All the talk and rhetoric about fearless mindset and revamped approach in bating were not evident in the first over as both Dhawan and Rahul looked scratchy with the bat. To be fair to them, morgan stumped them with a brilliant tactic to introduce Adil Rashid in the powerplay and clearly, neither of them looked to be ready for a probable out of syllabus question from the opposition.
Jofra Archer has been a phenomenal force with the new ball in IPL, but not for England in T20Is, but he had his eyes set on course correction. The pace was right up there and his signature steep bounce off the back of length areas was evident with the new ball as he dismissed KL Rahul and rattled Virat Kohli in his very first over that ended as a wicket-maiden over.
Tight overs from Rashid and Archer mounted pressure on Kohli, who appeared not to be backing down from the aggressive mindset he had promised a day before and appeared attempting to walk his talk. Rashid was smart enough for him on the night and Kohli’s desperation for quick runs handed England another success fairly early in the innings.
If Archer’s bounce was not challenging enough for the Indians, Morgan had a real thunderbolt in the form of Mark Wood in store for the hosts. Dhawan really looked all over the place against a really quick first spell from Wood and ended up walking back to the pavilion having played an ugly heave across the line of Wood.
India were caught off guard even before they could start off with the bat, but Rishabh Pant who has earned a recall into the T20 team on the basis of his recent form in the Test format made sure to capitalise on the opportunities he got at the number four position.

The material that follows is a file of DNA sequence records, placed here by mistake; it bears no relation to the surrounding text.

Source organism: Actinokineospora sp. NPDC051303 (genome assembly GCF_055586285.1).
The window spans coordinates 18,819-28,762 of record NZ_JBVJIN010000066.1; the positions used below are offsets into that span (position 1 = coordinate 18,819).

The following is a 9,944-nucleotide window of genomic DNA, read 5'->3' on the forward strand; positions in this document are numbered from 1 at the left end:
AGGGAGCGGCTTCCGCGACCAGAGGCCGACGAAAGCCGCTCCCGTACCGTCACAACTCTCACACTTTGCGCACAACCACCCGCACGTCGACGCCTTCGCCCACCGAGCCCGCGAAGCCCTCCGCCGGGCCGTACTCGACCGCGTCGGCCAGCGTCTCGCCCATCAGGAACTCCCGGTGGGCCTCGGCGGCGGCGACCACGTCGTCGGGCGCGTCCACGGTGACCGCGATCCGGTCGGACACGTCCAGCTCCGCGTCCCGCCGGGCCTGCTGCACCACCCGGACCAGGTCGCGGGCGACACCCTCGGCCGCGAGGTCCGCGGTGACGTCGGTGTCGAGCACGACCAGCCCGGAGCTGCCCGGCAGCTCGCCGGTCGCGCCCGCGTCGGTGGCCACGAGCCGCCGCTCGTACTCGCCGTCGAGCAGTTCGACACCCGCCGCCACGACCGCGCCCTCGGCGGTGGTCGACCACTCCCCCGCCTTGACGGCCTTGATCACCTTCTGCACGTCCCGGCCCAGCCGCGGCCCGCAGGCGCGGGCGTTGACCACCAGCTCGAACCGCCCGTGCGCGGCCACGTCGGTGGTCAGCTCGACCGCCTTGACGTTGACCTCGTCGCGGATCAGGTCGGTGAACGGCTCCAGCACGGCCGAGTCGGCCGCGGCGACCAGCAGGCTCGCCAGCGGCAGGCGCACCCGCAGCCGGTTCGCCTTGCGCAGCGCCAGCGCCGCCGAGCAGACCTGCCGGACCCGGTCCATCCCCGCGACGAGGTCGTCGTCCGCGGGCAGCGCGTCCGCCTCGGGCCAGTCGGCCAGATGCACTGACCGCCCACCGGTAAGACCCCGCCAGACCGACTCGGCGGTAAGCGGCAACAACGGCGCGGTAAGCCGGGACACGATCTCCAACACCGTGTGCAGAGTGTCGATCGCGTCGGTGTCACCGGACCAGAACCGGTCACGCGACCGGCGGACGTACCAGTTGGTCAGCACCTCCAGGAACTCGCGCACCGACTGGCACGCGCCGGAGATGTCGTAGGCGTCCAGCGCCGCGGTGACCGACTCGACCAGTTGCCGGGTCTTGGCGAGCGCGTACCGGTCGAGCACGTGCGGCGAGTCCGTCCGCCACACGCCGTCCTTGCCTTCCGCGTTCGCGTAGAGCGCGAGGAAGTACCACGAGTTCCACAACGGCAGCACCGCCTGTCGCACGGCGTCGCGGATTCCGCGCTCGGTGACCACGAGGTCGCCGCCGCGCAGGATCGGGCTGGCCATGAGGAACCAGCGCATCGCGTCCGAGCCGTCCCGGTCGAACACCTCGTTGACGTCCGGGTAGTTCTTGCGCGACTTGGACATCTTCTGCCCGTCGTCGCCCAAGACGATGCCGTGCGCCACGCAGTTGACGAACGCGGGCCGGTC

There is no limit to Pant’s insanity in terms of shot selection as he pulled out yet another jaw-dropping reverse scoop off Archer’s delivery bowled around 140 kmph which England batting legend Kevin Pietersen rated as the best shot played ever in the history of the game. However, he could not get going after a six and four off Archer and when he found the fielder at deep square leg after a sluggish innings, India’s hopes of a competitive total suffered a serious setback.
The number four slot in the batting order where Shreyas Iyer used to bat in the last few series was a contentious issue among fans and commentariat as more than one contenders emerged fitting for the position. Mumbai’s Suryakumar Yadav finally hammered the door of selection down to get a call up while Ishan Kishan who promises a lot of fireworks with the bat also got a look in for the series in order to rejuvenate the middle order.
For the first match though, Kohli went with the tried skills and offerings of Iyer who must have been under enormous pressure with the likes of Yadav and Kishan waiting for an opportunity to pounce on and also due to his own lack of runs in the previous series against Australia.
The situation of India losing too many early wickets could not be bigger for Iyer to establish the solidity he offers to the batting order as he relied on his timing and immaculate placements to steer India towards some sort of respectable total in the opening game. His backdoor game was exposed in Australia, and Morgan too was eager to ask him tough questions with pacers measuring the length of his throat. However, he also got deliveries on his hips which he capitalised on to get going.
He was the lone warrior with the bat for India as even the reliable Hardik Pandya who has been one of the main architects of India’s win in the recent past failed to rise to the occasion.
India were left lacking clarity on the objectives they wanted to achieve in the first game. Openers did not show enough eagerness of proactive batting while Kohli lost his wicket in the desperation of quick runs.
In the end, the game turned out to be a nightmare game for a side that has appeared lacking clarity of thoughts on the style of cricket they want to play in the shortest format, and the England side which is as clear-headed as side can be punished them for having cluttered head and ambiguity.
For both sides, the outcome of the series does not hold that greater value contextually as they are using these games to reach their best as a squad, but needless to say, India were left with more questions than answers in their first journey on to the path leading up to the World T20.